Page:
As we go to press, we are preparing for a little retreat of thanksgiving and rejoicing over the New Year holiday. Fr. O’Loughlin, Selesian, is giving it and it will be two days of silence and prayer. We meet together here at Peter Maurin Farm, Thursday evening at five, and after the Sunday Mass, we break silence. There is another conference Sunday morning, and Benediction will close the retreat at noon.

We shall have another short retreat at the beginning of the Lenten season, the week end after Ash Wednesday. Let us know if you can come.

A project on hand in our rich life down here is the copying of Cassian’s conferences on Prayer from a volume of the anti-Nicene fathers, which belongs to an Anglican priest friend of ours. He is kindly loaning it to us long enough to do this piece of work. According to St. Benedict, Cassian’s conferences should be read in every Benedictine monastery, but it is hard to find a copy of Cassian nowadays. I have tried to trace a copy for our library and Frater Charles wants a copy for the Trappists in Conyers, Georgia, but they are scarce. If anyone has one they are not using, we wish they would loan it for a few years.

Reading over the title, The Divine Crucible of Purgatory, I can’t help but think, what in the world does that title mean to a migrant worker, a longshoreman, even to a teacher. (This noon for dinner we had a visitor, a member of the ILA from Mulberry street and tonight for supper a teacher of mathematics from Phoenix, Arizona.) I think, too, of that fascinating book, Wuthering Heights, and the fantastic titles which were part of the nightmare of the dreamer in the beginning of the book.


Some FBI man by the name of Daly came down to query me about one of our friends who is a conscientious objector. He asked the usual questions as to how long I had known him, how he stated his position as c.o. or pacifist, whether or not he believed in defending himself. Evidently one of my answers offended him because he pulled back his jacket and displayed the holster of a gun under his arm pit which he patted bravely as he said, “I believe in defending myself!” I could not but think, “how brave a man defending himself with his gun against us unarmed women and children hereabouts.” The FBI should train their men to be a little more impersonal.

Mike Gunn, our old friend, brushmaker and founder of a labor guild, writer of many columns in the old days in the Catholic Worker, has bought himself a prefabricated house, made in Finland and shipped over here, five rooms and bath, for $2,000, which he wishes to put up on the Peter Maurin farm. Now he is faced with many complications, getting an architect, a building permit, a contractor to dig a cellar and foundation, and to raise a mortgage to do all these things with. When one sees the trouble involved in trying to work out ideas, one comes to favor the shiftless life. Things are made unutterably hard for the family always. Even when one tries to do things in community, the fact remains that one man, the econom, has to deal with money, debts, materials and men. It is desperately hard, but if we bring enough of the power of prayer to it, things will fall in line, work will get done, the rough ways will be made plain, mountains will be leveled. I used to think scornfully of praying over such humdrum details. Now I can see how often the activists don’t do enough praying, and the ones who pray don’t “make intentions” enough, firmly enough, vehemently enough. Body and soul are so close. The family needs the material of a home.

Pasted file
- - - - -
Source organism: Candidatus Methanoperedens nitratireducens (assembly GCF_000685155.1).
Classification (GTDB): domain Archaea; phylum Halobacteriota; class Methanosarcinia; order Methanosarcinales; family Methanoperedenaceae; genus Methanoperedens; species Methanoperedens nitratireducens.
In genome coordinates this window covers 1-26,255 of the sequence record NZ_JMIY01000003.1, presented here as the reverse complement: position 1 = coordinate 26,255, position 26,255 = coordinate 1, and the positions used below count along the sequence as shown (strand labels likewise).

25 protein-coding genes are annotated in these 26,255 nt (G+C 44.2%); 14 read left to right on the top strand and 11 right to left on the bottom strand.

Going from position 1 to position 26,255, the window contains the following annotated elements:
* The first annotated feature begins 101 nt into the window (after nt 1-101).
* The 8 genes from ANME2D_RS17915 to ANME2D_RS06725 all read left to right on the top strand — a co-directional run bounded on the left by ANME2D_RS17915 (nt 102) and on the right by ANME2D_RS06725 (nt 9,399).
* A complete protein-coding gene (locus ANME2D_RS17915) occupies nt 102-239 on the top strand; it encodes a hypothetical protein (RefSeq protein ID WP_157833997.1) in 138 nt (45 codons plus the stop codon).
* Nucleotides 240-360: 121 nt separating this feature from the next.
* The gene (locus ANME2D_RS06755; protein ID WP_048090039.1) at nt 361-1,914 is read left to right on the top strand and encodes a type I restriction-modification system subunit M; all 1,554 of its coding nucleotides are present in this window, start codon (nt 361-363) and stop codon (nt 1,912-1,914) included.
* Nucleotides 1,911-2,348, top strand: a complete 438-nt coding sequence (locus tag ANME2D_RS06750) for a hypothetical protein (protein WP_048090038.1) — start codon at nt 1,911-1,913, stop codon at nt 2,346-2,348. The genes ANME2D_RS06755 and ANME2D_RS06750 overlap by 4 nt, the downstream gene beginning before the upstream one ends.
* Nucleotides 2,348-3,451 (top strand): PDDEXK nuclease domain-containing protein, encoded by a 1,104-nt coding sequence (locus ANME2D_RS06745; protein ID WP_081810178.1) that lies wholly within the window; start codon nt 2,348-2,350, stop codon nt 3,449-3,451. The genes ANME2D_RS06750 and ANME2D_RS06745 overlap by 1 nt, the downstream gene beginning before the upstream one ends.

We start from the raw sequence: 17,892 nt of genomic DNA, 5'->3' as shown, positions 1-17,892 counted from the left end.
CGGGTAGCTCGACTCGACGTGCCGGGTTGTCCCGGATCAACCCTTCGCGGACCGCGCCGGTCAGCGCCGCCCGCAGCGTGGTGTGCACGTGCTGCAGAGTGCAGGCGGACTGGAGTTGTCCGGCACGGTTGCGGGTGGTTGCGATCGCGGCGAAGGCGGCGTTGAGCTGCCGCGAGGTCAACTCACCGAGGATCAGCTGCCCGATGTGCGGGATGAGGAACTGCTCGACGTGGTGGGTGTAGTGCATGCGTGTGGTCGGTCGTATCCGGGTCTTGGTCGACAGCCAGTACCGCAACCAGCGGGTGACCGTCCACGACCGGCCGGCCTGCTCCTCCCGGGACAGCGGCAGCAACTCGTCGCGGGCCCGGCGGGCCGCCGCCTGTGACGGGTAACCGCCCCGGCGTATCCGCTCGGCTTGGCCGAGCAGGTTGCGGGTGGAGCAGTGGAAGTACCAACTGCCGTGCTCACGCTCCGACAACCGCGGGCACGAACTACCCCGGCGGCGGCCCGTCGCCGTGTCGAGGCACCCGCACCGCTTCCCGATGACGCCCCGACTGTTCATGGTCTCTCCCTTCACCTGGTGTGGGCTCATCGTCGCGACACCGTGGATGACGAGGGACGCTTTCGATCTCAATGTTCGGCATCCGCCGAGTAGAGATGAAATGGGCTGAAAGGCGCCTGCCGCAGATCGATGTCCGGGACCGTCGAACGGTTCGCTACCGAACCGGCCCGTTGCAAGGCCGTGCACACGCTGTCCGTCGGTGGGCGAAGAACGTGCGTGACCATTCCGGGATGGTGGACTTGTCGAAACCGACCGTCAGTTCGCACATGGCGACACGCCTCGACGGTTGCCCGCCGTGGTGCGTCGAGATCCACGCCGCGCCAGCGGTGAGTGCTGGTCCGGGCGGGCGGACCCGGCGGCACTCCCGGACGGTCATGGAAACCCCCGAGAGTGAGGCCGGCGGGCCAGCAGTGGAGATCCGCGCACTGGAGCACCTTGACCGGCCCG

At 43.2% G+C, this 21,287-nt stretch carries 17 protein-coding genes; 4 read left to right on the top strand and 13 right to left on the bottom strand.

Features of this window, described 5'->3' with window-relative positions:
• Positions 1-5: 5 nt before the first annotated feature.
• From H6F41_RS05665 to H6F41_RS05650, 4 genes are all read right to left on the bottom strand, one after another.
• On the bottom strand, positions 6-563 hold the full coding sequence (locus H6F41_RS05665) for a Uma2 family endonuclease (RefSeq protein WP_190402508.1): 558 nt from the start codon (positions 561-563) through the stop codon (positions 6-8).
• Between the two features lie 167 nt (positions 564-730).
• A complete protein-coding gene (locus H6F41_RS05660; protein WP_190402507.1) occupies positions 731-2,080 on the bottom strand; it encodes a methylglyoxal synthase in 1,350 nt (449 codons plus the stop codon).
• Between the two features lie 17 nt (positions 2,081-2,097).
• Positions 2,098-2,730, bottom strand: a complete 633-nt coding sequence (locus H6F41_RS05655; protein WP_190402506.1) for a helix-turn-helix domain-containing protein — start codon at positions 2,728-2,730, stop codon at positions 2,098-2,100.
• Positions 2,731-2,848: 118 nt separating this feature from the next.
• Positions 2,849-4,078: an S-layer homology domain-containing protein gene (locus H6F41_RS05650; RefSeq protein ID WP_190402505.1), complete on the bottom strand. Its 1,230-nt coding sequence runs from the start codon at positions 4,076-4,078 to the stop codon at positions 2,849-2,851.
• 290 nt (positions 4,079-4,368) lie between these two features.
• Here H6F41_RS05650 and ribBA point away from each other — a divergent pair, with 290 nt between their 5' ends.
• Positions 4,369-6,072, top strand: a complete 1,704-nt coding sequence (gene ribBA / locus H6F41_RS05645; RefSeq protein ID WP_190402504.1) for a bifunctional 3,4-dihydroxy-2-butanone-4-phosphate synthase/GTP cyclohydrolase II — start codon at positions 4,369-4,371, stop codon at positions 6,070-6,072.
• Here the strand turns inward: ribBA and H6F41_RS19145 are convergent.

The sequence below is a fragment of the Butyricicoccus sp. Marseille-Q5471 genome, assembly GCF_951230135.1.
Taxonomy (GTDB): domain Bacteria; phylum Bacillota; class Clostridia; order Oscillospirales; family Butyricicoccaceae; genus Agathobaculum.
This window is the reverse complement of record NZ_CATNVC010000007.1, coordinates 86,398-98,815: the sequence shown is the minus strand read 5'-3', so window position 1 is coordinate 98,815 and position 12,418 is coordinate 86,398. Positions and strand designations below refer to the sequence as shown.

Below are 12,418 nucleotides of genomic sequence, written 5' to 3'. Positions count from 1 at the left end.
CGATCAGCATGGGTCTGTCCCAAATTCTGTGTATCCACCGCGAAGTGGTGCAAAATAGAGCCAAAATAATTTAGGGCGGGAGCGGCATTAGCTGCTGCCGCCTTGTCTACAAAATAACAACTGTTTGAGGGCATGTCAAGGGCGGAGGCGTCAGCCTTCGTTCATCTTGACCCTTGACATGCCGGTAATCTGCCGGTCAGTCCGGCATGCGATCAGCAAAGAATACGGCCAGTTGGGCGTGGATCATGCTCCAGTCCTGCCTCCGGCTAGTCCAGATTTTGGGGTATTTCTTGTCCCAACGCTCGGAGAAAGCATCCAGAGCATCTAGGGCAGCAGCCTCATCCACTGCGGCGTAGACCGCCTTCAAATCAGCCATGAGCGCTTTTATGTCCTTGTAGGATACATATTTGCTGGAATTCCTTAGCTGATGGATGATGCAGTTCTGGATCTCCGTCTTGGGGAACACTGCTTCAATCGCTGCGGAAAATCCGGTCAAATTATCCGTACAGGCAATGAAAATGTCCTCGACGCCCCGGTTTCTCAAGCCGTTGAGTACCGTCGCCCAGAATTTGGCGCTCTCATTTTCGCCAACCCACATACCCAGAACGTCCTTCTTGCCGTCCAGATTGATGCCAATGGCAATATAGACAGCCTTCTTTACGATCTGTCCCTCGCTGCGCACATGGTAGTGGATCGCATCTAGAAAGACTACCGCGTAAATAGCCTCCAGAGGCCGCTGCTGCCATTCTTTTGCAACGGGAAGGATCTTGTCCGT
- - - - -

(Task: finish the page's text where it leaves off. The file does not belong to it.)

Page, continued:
We had a most peaceful and beautiful Christmas and we wish to thank all our friends who helped make it so. We walked home from Church, some of us and breakfasted on Betty’s strudel, and soft boiled eggs. Our butcher gave us a beautiful twenty pound turkey and there were plenty to eat it. Hans cooked the dinner, in spite of the pains of his arthritis and the whole day went smoothly. Three of our friends sent picture albums, El Greco, and the other two of icons and western religious pictures. Their bright color and warmth, contrasted with the grey of skies and woods around us. Then during the octave, Hans Furth, friend of Karl Stern came bearing gifts. One was his thesis for us to read, on the psychology of Cassian, which he is offering for a degree at the University of Ottawa, and the other, a concert, which he played for us on Tamar’s piano with an audience of five. We sneaked away from Peter Maurin farm, leaving all the children there but Margaret, the babe in arms, and drove over to Tamar’s who has the only piano in the community and that sticky with children’s fingers. But the music was magnificent and we had Schubert, Mozart, Brahms and the explanations of an enthusiastic teacher. It completed, that concert, our feeling of well being and peace.

A Cow Arrives

This morning just after Mass, our greatest Christmas present arrived, a Holstein cow from Msgr. Corrigan at Mt. Loretto. Up to this time we have been spending six dollars for fresh milk and six dollars for canned milk each week. Even if we had to buy all the feed for the cow it would be a saving. But Father Duffy has already reclaimed two big fields, one full of clover and the other of oats, and he has a goodly hay stack covered with a tarpaulin given us by an out of work neighbor with a raft of children.

Orthodox Recession

Yesterday’s paper headlines on the front page news of an “orthodox” recession, which 300 economists meeting in Washington, announce to the nation. All those out of work, and it is estimated as a million and a quarter, and all those whose jobs are threatened, numbering some million more, are doubtless well aware of this already. They have felt the pinch. Better the recession than more preparedness for war, but that is bitter comfort for the unemployed. Blessed that man who has a bit of soil, a taste for that soil from which all comes, including us. There is no unemployment on the land, Peter Maurin always said, and that slogan which he loved needed quite a bit of expansion and explanation. We know well the problem of skills, strength, mortgages, taxes and other pains associated with the pleasures of the land, and we promise during the coming year much discussion of these problems. A happy new year to all our readers and if they want to send us a New Year’s gift, an Epiphany gift, let them send in a new subscription.